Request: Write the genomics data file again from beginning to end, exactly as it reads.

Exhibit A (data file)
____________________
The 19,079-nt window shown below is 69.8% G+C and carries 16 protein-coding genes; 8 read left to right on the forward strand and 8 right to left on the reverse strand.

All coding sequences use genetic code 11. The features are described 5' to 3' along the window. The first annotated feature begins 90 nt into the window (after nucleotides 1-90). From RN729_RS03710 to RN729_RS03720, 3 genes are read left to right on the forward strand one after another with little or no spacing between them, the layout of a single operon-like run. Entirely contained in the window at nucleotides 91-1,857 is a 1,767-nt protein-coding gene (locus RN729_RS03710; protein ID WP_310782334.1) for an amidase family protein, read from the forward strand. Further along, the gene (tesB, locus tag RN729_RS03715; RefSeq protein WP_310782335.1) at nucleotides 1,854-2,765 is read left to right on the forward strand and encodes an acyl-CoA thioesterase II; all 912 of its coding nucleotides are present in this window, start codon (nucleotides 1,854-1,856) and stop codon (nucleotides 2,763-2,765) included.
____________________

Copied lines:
The 19,079-nt window shown below is 69.8% G+C and carries 16 protein-coding genes; 8 read left to right on the forward strand and 8 right to left on the reverse strand.

All coding sequences use genetic code 11. The features are described 5' to 3' along the window. The first annotated feature begins 90 nt into the window (after nucleotides 1-90). From RN729_RS03710 to RN729_RS03720, 3 genes are read left to right on the forward strand one after another with little or no spacing between them, the layout of a single operon-like run. Entirely contained in the window at nucleotides 91-1,857 is a 1,767-nt protein-coding gene (locus RN729_RS03710; protein ID WP_310782334.1) for an amidase family protein, read from the forward strand. Further along, the gene (tesB, locus tag RN729_RS03715; RefSeq protein WP_310782335.1) at nucleotides 1,854-2,765 is read left to right on the forward strand and encodes an acyl-CoA thioesterase II; all 912 of its coding nucleotides are present in this window, start codon (nucleotides 1,854-1,856) and stop codon (nucleotides 2,763-2,765) included.